It doesn’t end there. In time, Fesenko found himself on the court against his hero.
“I played against him first time for, I spent 50 seconds on the court, actually 50 seconds against Shaq,” he said. “So, at one point he was posting me up and I was thinking ‘Oh, I got him. I got him.’ And I pictured myself, you know, blocking him. You know, I pictured myself being on the front page of all newspapers and everything. I was already so hyped, like I was thinking how I’m going to tell it to my friends. And then he dunked on me.”
Demoralizing, right? Not at all.
“When you first time meet your hero—if you ever meet your hero—you will definitely remember it,” he said. “I was still thinking about like, ‘Did somebody get a picture of that?’”
The time Jrue Holiday treated himself to an extra helping of popcorn
One thing I’ve noticed is that the guy with the box of popcorn is always very popular in the locker room, and several of Holiday’s teammates came by with their hand out. A lot of NBA players snack on popcorn before games, including Sixers starting point guard Jrue Holiday, who sat at his locker in warmups and flip flops, munching on fistfuls from a movie theater-style box.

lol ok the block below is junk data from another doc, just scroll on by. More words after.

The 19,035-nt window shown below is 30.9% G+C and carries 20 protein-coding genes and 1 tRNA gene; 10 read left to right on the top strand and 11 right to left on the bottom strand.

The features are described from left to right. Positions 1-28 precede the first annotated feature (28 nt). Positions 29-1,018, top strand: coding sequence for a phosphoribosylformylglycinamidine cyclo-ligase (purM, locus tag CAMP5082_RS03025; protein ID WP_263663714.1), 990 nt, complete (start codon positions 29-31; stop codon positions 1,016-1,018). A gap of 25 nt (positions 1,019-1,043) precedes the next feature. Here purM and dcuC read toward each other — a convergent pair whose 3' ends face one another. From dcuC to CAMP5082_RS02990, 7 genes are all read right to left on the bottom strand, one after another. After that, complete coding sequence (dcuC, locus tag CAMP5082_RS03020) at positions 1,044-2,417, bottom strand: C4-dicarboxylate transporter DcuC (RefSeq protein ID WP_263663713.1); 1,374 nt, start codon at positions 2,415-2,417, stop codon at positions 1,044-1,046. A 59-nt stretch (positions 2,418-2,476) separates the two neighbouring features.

What makes popcorn such a hit in the locker room?
“Usually it’s in the training room, so when I need something to snack on I usually go in there and get it. But I actually just took a box,” Holiday said. “I usually don’t ever take a box, but I took a box this time. … I was hungry, pretty much.”
How can the best athletes on the planet run on the nutritional equivalent of packing peanuts.
“I try to eat healthy usually, but sometimes, times are hard. You gotta go with what you got.”
Not like times are that tough.
“Oh, popcorn is awesome,” he added.
PHOTO INTERMISSION: Mike Dunleavy, Jr. has some really nice sneakers
Dunleavy said he wears the camo on the road with the Bucks green jerseys, but not at home. For due diligence, SB Nation’s Mike Prada performed a fact-check on this claim with Synergy Sports. Dunleavy is as truthful as he is freshy fresh.
The Pacers have the best conversation an NBA team ever had about pushups
When I walked into the Pacers locker room, almost the whole team was there, and more than a few players were getting on A.J. Price about his pushup form.